Nor has the end of the Cold War changed European calculus. Regardless of the level of problem, if there is a substantial military challenge, Europeans expect the United States to do the heavy lifting. This has been particularly noteworthy over the past 15 years wherein the U.S. was drawn into orchestrating the survival of the shards of former Yugoslavia. The issues here were akin to being a European domestic squabble — but ended with Robocop USA bombing Belgrade.
Likewise for the NATO response to international terrorism. Following 9/11 there was both a UN mandate and a request for NATO assistance in Afghanistan. The Taliban regime was regarded as one of the world’s worst in every dimension of human rights and civil society; consequently, its removal was a “good thing” — and NATO was willing to engage in what it presumably anticipated would be the equivalent of light housekeeping.
Unfortunately, Afghanistan is the politico-military equivalent of an overflowing cesspool and clean hands among Afghan power wielders are rather rare. Or at least hands clean enough to satisfy the League of Woman Voters equivalents in Europe and Canada.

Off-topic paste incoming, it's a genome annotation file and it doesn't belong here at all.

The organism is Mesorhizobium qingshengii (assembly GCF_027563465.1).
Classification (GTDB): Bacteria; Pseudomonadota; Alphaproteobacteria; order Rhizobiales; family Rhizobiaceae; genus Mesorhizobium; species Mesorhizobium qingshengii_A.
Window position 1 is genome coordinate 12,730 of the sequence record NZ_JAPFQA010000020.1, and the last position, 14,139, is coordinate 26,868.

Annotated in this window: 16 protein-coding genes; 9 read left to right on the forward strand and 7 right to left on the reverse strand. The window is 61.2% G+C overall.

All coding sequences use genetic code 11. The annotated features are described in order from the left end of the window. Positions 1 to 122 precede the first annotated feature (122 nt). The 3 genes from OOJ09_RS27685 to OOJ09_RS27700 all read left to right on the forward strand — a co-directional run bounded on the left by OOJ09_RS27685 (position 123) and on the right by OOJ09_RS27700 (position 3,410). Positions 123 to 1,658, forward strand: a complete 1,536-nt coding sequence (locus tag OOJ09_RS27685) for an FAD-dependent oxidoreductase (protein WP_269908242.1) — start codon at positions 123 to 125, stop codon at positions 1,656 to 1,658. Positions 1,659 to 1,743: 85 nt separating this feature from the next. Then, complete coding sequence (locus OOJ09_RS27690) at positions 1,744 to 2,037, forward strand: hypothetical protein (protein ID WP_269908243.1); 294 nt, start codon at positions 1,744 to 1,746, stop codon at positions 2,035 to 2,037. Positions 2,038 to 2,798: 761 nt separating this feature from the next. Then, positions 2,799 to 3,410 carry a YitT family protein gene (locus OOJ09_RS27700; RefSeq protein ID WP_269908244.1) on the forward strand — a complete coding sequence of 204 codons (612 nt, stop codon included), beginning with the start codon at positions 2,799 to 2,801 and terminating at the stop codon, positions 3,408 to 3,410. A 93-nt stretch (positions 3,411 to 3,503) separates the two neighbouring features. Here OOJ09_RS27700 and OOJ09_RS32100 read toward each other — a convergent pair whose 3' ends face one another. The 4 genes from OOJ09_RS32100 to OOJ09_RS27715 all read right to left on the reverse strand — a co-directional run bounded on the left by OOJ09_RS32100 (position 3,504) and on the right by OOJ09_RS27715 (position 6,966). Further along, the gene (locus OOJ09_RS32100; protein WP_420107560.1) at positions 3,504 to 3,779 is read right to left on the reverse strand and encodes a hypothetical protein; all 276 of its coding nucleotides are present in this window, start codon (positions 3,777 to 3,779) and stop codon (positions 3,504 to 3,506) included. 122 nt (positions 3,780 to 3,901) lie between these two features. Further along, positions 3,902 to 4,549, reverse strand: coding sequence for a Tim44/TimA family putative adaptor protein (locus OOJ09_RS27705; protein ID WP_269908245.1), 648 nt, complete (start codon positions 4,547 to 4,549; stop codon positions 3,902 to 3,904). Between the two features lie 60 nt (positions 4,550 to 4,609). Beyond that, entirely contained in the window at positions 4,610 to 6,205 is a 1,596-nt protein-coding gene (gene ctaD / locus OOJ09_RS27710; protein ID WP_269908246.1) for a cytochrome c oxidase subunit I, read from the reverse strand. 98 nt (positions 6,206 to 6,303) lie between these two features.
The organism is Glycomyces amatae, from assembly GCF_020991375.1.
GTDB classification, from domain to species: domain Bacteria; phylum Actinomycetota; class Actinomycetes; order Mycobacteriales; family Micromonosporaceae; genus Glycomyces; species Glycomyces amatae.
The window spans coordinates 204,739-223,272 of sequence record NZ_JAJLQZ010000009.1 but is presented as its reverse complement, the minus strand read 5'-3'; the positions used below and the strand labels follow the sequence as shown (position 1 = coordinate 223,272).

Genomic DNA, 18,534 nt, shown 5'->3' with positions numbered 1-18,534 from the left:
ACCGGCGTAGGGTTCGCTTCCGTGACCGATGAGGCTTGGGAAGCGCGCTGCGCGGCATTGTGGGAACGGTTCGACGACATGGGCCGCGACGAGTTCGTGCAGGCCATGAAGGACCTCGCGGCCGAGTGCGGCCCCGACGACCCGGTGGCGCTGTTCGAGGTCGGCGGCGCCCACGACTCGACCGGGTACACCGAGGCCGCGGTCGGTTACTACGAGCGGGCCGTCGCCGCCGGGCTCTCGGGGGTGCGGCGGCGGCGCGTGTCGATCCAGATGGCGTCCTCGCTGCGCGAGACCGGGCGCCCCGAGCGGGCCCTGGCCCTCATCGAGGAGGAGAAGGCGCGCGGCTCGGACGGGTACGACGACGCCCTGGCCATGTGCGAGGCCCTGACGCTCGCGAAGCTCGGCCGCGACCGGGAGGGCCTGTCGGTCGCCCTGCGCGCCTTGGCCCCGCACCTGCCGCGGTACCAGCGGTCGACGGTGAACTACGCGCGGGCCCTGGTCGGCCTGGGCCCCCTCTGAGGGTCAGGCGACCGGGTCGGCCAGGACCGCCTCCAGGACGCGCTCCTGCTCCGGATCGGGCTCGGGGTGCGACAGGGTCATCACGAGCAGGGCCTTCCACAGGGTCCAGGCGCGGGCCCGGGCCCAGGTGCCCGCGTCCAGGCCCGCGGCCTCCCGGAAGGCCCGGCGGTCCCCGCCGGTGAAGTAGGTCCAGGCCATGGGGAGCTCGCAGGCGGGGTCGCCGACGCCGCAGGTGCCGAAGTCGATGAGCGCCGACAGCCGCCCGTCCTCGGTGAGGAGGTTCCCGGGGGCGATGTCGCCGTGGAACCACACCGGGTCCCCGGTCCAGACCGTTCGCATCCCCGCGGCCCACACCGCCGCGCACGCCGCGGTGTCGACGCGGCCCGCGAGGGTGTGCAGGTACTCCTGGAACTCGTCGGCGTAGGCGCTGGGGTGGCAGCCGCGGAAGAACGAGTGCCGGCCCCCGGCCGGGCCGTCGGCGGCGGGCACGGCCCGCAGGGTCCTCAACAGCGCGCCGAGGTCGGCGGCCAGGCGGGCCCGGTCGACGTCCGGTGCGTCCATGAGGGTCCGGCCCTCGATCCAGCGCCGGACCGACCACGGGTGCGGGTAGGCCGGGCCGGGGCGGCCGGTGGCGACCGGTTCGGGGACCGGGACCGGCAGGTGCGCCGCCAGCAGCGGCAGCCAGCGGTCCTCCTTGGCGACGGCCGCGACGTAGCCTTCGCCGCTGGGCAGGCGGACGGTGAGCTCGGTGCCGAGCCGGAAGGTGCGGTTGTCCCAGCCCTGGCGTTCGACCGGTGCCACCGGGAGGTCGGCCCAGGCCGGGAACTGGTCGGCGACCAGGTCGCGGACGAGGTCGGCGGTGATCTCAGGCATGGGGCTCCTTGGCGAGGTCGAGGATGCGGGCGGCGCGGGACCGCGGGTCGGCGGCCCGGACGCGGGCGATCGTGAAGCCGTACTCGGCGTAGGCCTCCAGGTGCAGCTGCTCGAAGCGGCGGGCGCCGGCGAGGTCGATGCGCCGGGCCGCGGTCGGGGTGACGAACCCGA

This has disconcerted NATO-ites who now believe they should not take their militaries out in the rain for fear they might rust. Nor can they absorb casualties higher than what might occur as normal domestic training accidents.
Essentially most NATO members do not feel threatened by terrorism — or at least not existentially threatened. And the corollary from this judgment is that they are unwilling to take “point” in military action in Afghanistan.
Consequently, the Dutch and Canadians (in particular) are saying they have “gotten the T- shirt,” so far as sacrifices in Afghanistan are concerned. It’s time for a little rotation of risk and a better distribution of the bloody burden being shared.
Other Europeans are wiggling desperately to avoid commitments that their populations don’t support; governments may be embarrassed over their obvious evasion of sharing risk, but embarrassment is temporary while a lost election is permanent. Thus it doesn’t matter how much the Afghan leadership pleads for continued assistance or whether polls suggest Afghans support the NATO/Canadian effort.
Ultimately, all concerned appreciate the reality that the United States has the biggest dog in the fight. The al-Qaeda fighters in general and Osama bin Laden in particular used Afghanistan for terror training while the Taliban provided safe haven for the terrorism that resulted in 9/11. The United States simply will not tolerate a return to status quo ante in Afghanistan; this is an apolitical bottom line. U.S. and British forces being withdrawn or scheduled for withdrawal from Iraq are well likely to turn up in Afghanistan. Thus the domestic Canadian argument of a post-February 2009 commitment is more important for Canada and NATO than for Afghanistan.
© The Ottawa Citizen 2007